Tuesday federal headlines- July 21, 2015

The Federal Headlines is a daily compilation of the stories you hear discussed on the Federal Drive and In Depth radio shows each day. Our headlines are updated twice per day — once in the morning and once in the afternoon — with the latest news affecting federal employees and contractors.

  • Agencies will soon have to start paying for the services the Office of Personnel Management is giving to more than 21 million current and former federal employees impacted by the agency’s cyber breach. OPM Acting Director Beth Cobert said agencies will have start contributing this fiscal year. And costs will likely carry over to other years. It’s unclear just how much agencies will have to pay. OPM hasn’t yet awarded a contract for credit monitoring services for the victims of the second breach. (Federal News Radio)
  • A former Housing and Urban Development employee made $12,000 in fraudulent purchases. But no one noticed for a while because it happened during the 2013 government shutdown. The HUD Inspector General said  that employee no longer works for the department. (HUD OIG)
  • The Defense Department told recruiting centers nationwide to step up security in the wake of the Chattanooga attacks that left four Marines and a sailor dead. Northern Command chief Adm. Bill Gortney issued a modest security directive, while Pentagon officials are consideriong more comprehensive steps. The Wall Street Journal reports Gortney’s order does not let recruiters carry weapons at the centers. Officials wouldn’t give details except to say the order covers basics like keeping blinds closed when people are inside. (Wall Street Journal)
  • In the wake of the shootings in Chattanooga, one senator said service members should be able to keep their guns with them when they’re at military facilities. Sen. Ron Johnson (R-Wis.) said he’ll sponsor a bill called the Armed Forces Self-Defense Act. He said the rules that prohibit military members from carrying firearms on installations have made them easy targets for terrorist attacks. Johnson chairs the Senate Homeland Security and Governmental Affairs Committee. (Sen. Ron Johnson)
  • It might sound surprising, but the Office of Personnel Management is making it easier for outsiders to look at its databases. NextGov reports that in the aftermath of the great cybersecurity breach,  OPM has rewritten its privacy rules. They now let investigators look at any of more than a dozen databases when the agency suspects or confirms there’s been a successful cyber attack. And when letting outsiders see the data is reasonably necessary for responding. A spokesman said the revised rules are part of OPM’s comprehensive review of policies relating to the data it holds. It announced the review on the day it confirmed a second breach had resulted in the loss of more than 21 million records. (NextGov)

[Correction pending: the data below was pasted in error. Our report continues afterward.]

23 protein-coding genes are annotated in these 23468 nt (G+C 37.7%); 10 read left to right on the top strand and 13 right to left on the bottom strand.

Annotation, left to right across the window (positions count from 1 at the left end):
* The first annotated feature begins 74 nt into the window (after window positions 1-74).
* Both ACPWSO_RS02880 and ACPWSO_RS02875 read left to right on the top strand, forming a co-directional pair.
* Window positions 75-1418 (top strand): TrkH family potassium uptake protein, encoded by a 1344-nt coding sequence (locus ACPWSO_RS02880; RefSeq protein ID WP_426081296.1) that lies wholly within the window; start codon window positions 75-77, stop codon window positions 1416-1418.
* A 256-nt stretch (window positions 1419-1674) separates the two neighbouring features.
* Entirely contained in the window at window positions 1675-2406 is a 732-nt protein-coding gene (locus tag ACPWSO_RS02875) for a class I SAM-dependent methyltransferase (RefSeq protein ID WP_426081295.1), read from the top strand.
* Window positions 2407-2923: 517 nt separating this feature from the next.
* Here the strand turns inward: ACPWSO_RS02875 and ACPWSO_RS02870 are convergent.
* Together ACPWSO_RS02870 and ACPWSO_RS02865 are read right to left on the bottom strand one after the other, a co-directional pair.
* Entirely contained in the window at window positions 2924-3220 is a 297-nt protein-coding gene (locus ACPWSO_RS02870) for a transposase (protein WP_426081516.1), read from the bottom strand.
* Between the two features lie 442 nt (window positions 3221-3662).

• The Intelligence Advanced Research Projects Agency is asking industry for a new approach to predicting cyber attacks. The program is called the Cyber-attack Automated Unconventional Sensor Environment, or CAUSE. The agency is looking for ways to combine data from what it calls sensor technology with conventional intrusion detection methods. The project is not just for government. IARPA said performers will generate cyber-attack warnings for companies that want to participate in the program. Companies have until Aug. 24 to submit ideas. (IARPA)
  • The General Services Administration is seeking developers who want to take a bite out of the concrete jungle that is Federal Triangle South. GSA is offering its regional office building and the Cotton Annex, both near the Federal Triangle Metro Station, to a select group of developers who would help it renovate four historic buildings at St. Elizabeths in Southeast. That’s where the Homeland Security Department hopes to locate its headquarters. GSA plans to move the 1,500 employees at its regional office building to its headquarters at 18 F St. N.W. The Cotton Annex is vacant. (GSA)
  • The truth is out. The General Services Administration can claim responsibility for all of the buzz around the idea of putting a woman on the $10 bill. It turns out, the Treasury Department called on the GSA’s 18F team to come up with a digital media strategy for getting the word out. That’s according to a blog post by 18F’s Deputy Director Kara DeFrias. She said 18F designed the website and came up with a hashtag. DeFrias said she smiled for hours when she first learned of the project. (GSA)
  • Former Naval Academy Superintendent Michael Miller will get to keep his rank of vice admiral when he retires next month. The Navy reprimanded Miller for his role in a bribery and fraud scandal. Miller announced his retirement a year ago, but it was postponed by a year because of the investigation into Navy contracts for port services in southeast Asia. At the time, he commanded Carrier Strike Group 7. Miller was reprimanded for improperly accepting gifts from a “prohibited source.” (Federal News Radio)
  • The Centers for Medicare and Medicaid Services is trying a new approach to help dying patients. It said it will let them use both hospice and regular medical services at once. CMS has long paid for end-of-life hospice care. But people using it weren’t allowed to also use regular medical services. Now they can. The agencies lined up 140 hospice facilities for a pilot program. Statistics show less than half of eligible patients use hospice care. CMS officials figure that’s because they don’t want to lose other medical benefits.